An Open Letter to Ralph Nader: From the Author of "When Corporations Rule the World"
You have publicly expressed your dismay at what you perceive to be a loss of nerve by those of us who supported you in the 2000 presidential race, but now endorse Senator Kerry. It is not a question of nerve. It is a question of pragmatic good judgment in a time of deep national crisis.
I bought into the argument in the 2000 election that there was little consequential difference between Bush and Gore and joined with you to send a signal to the Democratic Party and build the Green Party. The judgment that there was no consequential difference between the two establishment candidates has proven to be more wrong than I ever imagined possible. If Gore were president, the United States would not be bogged down in a pointless and unwinnable war in Iraq; we would not have the biggest budget deficit in our history; and we would not be experiencing a massive rollback in civil liberties and in environmental, health, and worker protections. We might not even have had 9/11. You more than anyone should be aware of this.
With regard to differences between Bush and Kerry, I must admit to having serious questions about a political system that offers us a presidential choice between a rich white male graduate of Yale University and a rich white male graduate of Yale University. However, to deny the significant differences between Bush and Kerry on issues ranging from environmental protection, nuclear proliferation, women's rights, civil liberties, the Supreme Court, labor rights, and national security is intellectually dishonest. Furthermore, Kerry has a stunning advantage over Bush in his intelligence, honesty, emotional and moral maturity, understanding of the world beyond America's borders, respect among foreign leaders, his ability to admit and learn from mistakes, and his capacity to articulate a coherent sentence. These are far from inconsequential differences.
Bush stands on his record. Indeed, the accomplishments of his administration have been breathtaking. In less than four years it has turned the largest budget surplus in our nation's history into the biggest deficit; presided over the first net loss of jobs since President Herbert Hoover; squandered lives, money, and international reputation on an unwinnable war with no exit strategy against the wrong enemy; weakened milestone environmental protection laws like the Clean Air Act; exacerbated inequality, threatened Social Security and Medicare, undermined guaranteed overtime compensation and key labor rights; dismantled what once were considered unassailable Constitutional rights; appointed extremist judges to our country's courts; and established a new military doctrine of pre-emptive nuclear war.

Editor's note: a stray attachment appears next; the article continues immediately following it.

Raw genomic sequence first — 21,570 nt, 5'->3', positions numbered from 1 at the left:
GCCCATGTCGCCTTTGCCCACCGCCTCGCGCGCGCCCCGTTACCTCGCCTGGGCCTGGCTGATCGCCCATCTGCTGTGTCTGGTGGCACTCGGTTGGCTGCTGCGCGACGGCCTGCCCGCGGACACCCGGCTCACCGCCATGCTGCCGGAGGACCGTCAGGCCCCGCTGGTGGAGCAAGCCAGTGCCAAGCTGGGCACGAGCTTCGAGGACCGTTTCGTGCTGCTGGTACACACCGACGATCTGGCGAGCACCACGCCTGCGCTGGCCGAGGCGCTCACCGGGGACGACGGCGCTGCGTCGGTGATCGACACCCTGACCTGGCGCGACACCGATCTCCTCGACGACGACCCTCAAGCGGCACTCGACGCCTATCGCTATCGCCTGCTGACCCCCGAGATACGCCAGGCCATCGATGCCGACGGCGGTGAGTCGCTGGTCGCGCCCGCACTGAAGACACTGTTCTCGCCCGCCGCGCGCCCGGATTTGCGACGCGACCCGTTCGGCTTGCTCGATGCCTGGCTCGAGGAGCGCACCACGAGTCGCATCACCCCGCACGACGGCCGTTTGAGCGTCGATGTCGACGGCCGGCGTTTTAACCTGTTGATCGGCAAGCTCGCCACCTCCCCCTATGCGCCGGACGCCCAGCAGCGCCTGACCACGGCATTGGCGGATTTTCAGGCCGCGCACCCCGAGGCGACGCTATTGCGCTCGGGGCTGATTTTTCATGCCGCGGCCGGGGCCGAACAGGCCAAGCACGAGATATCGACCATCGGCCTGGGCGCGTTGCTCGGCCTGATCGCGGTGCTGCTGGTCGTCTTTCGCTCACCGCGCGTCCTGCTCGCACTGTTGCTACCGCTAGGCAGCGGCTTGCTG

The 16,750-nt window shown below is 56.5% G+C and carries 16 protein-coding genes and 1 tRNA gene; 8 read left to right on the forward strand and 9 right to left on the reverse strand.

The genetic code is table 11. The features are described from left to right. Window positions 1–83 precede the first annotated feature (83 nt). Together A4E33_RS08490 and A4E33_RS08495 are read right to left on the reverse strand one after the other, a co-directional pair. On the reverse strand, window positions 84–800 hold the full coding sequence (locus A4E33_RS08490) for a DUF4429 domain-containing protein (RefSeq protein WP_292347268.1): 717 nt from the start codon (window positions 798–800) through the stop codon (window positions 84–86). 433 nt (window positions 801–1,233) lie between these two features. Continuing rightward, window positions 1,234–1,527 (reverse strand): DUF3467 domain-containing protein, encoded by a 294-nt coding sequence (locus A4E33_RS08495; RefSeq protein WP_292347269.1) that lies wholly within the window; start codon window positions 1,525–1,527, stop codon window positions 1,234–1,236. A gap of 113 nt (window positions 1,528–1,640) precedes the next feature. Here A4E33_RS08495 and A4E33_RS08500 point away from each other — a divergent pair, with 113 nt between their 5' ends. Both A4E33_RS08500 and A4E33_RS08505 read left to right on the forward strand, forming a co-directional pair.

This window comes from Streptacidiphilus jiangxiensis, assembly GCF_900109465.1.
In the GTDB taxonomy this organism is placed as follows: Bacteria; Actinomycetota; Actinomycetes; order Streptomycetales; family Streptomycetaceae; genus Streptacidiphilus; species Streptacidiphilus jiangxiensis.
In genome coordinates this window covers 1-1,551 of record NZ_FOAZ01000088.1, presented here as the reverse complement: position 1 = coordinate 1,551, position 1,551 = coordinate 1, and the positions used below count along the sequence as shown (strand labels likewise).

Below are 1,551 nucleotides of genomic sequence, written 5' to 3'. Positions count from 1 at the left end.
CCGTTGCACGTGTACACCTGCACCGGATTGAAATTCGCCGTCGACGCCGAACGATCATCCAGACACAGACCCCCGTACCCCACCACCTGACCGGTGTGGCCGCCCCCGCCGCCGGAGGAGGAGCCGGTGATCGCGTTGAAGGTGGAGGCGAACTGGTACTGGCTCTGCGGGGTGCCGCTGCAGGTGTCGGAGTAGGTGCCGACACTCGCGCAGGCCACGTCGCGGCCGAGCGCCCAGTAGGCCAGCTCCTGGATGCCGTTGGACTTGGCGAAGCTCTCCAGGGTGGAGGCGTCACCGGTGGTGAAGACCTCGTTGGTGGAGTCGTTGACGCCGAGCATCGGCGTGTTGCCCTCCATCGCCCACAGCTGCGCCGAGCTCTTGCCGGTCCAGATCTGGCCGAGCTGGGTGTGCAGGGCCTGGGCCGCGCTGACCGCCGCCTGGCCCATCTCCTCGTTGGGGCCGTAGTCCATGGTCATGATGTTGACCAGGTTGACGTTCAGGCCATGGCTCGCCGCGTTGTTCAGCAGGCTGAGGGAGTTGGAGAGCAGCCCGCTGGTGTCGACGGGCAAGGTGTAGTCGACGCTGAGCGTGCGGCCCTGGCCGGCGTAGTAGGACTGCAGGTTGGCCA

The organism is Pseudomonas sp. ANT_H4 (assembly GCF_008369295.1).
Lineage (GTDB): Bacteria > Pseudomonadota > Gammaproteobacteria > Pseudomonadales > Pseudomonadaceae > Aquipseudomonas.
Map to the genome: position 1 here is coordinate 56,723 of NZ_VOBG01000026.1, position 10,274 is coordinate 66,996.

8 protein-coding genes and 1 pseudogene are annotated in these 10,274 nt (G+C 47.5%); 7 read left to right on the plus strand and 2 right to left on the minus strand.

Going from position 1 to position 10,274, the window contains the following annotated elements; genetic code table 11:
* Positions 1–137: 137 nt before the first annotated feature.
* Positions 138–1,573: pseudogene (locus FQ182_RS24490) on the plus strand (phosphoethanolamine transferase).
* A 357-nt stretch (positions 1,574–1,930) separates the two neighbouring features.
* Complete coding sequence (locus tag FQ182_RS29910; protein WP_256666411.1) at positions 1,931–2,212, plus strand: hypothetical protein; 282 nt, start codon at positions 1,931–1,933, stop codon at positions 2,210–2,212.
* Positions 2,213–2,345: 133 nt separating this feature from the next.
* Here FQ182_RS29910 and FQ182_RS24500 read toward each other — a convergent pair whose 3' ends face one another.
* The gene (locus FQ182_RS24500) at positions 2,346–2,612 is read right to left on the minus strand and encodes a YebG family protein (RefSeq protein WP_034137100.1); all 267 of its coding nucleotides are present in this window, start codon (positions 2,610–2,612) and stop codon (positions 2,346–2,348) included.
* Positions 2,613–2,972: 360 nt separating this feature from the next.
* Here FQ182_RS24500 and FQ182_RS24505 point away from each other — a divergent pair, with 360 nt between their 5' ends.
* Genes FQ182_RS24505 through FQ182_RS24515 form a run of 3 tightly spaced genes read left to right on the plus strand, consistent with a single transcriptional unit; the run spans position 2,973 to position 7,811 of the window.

Perhaps Bush's greatest failure is in the area he claims to be his greatest strength: national security. The most devastating terrorist attack in human history occurred on his watch. Three years later his administration has yet to identify and charge a single U.S.-based accomplice. Nor has it charged anyone with responsibility for the subsequent anthrax attacks. The administration that immediately identified Osama Bin Laden as the September 11 ringleader could not find him in Afghanistan; so it invaded Iraq and captured Saddam Hussein instead.
I have no illusions that Kerry will be a great progressive leader, but he will at least be a competent leader. At this point a return to competent plutocracy as usual will be a major improvement over gross incompetence and naked fascism -- and this improvement is the best we can hope for in the 2004 election.
Whatever the original intention of your campaign, the only issues that have gained any attention center on personal ballot access for a candidate whose main support comes from his sworn enemies. You have not even positioned your run to build a third party.
Like Bush's war against Iraq, your campaign is the wrong war against the wrong enemy for the wrong reason. Tragically, it has come increasingly to appear that its primary intention is to throw the election to Bush to extract your personal vengeance against the Democratic Party, an outcome that will serve only to further harm your reputation and the hard-won victories of your lifetime of service.
George W. has become well known for his inability to admit a mistake and his self-righteous dismissal of all who challenge him. You risk history saying the same for Ralph Nader. When so many of your once closest friends and most ardent lifetime supporters urge you to withdraw and your main support comes from those on the Republican far right who detest everything you stand for, perhaps you should take note. Your one hope of avoiding further harm to your country, your cause, and your own reputation is to announce that you have made your statement and that now it is time for your remaining supporters to cast their ballots for Kerry.
This is a time for unity among all of us concerned for democracy and the future of America. We simply cannot afford four more years of what may be the most extremist, corrupt, and dangerously incompetent administration in U.S. history.
David C. Korten
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